To be fair, the book is a little tough going at first because Veronica McCreedy is not a pleasant person to be around and there are times when you wonder if it is worth persevering with a person who responds to the normal social niceties with a tone so acidly brusque and razor-sharp rude that you begin to wonder how someone like Eileen has stayed in her employ as long as she has.

But as Prior begins to pull back the layers of Veronica’s life and we are given insight via old diary entries, penned by a 15-year-old Very (her dad’s nickname for her) during the early years of World War Two, into her achingly painful past, and as the penguins work their considerable charm on her (including one in particular), we begin to see a very different side of a woman who simply wants to feel loved and wanted.

Thankfully, Prior never allows the book to descend into treacle-y, twee inspirationalism, and while there are copious moments of human warmth and wonder that make reading Away With the Penguins a total joy, Veronica McCreedy is allowed to retain enough rough edges to make her feel like a real, authentic human being.

The genius of this approach is that for all the redemptive elements to the story, Away With the Penguins never feels like some confected tale of change and growth that sounds like it could never happen in the real world.

“… Two days later I am still sitting here. We haven’t been able to venture outside at all. It is mind-numbingly tedious and suffocatingly claustrophobic. I miss the earth, the air, the sky. I miss the penguins. I can’t stand Mike any more, can’t stand Dietrich and at times I even can’t stand Terry.

The Worst Journey in the World does little to make me feel better about it.” (P. 167)

Granted, it’s highly unlikely that scientists would take an 86-year-old into their base nor let her roam around the penguin rookery with them, and you’d have to wonder if there would be anyone left in Veronica’s life after a lifetime of virulently acerbic treatment of others, but these narratively convenient elements are tempered by the fact that Veronica never once comes across as a saint.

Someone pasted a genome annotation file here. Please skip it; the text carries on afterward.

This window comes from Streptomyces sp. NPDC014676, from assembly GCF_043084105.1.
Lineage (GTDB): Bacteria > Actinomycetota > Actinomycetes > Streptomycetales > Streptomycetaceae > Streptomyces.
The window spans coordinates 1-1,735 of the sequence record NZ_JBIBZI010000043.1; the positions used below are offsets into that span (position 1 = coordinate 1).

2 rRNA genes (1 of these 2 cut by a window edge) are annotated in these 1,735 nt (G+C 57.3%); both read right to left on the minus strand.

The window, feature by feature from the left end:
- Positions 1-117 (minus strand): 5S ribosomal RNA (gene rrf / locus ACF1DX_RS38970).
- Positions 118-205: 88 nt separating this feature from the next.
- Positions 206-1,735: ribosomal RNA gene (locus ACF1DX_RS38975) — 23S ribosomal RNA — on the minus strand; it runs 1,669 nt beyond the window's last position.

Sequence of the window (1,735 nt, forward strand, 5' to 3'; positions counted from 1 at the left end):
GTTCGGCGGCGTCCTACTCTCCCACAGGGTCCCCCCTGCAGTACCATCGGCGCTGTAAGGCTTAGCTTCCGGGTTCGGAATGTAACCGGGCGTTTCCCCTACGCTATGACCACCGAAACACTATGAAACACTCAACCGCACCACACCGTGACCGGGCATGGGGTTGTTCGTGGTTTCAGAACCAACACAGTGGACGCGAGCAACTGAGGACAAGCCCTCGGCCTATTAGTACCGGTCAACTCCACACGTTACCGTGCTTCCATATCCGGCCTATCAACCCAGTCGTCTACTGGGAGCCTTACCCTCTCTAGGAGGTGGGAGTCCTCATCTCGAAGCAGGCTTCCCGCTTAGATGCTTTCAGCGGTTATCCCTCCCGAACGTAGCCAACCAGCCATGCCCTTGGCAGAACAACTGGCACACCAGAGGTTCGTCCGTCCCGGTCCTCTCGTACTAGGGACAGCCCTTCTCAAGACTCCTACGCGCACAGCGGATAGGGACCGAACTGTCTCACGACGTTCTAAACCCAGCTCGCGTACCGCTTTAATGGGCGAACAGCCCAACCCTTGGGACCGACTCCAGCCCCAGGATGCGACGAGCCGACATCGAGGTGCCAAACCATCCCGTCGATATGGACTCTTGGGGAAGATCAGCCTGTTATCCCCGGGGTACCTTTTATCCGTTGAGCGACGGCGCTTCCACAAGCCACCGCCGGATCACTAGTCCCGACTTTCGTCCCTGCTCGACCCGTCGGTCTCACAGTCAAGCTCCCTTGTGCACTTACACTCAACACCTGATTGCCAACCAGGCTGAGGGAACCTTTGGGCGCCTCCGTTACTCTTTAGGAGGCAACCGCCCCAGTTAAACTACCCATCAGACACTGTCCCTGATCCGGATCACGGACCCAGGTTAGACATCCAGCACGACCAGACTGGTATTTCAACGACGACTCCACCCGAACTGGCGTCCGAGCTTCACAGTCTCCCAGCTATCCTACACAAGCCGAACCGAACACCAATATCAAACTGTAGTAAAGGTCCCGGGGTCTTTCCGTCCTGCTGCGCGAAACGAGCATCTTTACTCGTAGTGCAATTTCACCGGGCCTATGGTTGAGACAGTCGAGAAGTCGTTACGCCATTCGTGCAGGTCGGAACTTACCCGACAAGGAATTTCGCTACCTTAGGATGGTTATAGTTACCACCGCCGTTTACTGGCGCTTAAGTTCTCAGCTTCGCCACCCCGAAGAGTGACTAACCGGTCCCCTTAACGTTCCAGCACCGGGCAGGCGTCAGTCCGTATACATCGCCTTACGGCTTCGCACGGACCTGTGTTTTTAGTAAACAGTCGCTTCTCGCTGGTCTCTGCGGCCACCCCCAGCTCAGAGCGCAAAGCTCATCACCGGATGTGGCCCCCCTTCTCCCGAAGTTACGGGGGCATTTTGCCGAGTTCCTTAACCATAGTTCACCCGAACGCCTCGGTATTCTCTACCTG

And thank goodness for that because for all her rough edges, Veronica is actually a lot of fun to hang around with, especially as her cranky old lady persona begins to be ameliorated by an awakening of long-repressed memories and the consequential emotional flood they unleash, and she becomes far more rounded and relatable as a human being.

Away With the Penguins is a gem – it offers up the kind of story that reassures us that while life might seem irredeemably bitter, broken and twisted, that it can be turned around no matter how old you are or entrenched in your ways you are.

It does with a protagonist who is deliberately positioned as a lot to handle at first but who becomes softer and far more in touch with the very essence of who she is without relinquishing all those parts of her, the good and the bad, that have accumulated over nearly nine decades of life.

This inspired strategy by Prior means that in Away With the Penguins we get to watch a real person change in a host of believable ways while still offering some cosy and charming reading that dares cynicism and disillusionment to be gone, the perfect mix of the grimly real with the charmingly, joyfully fantastical which places this beautiful book as one of the most accomplished recent entries in a very crowded, and often far less faithful to the vagaries of life, genre.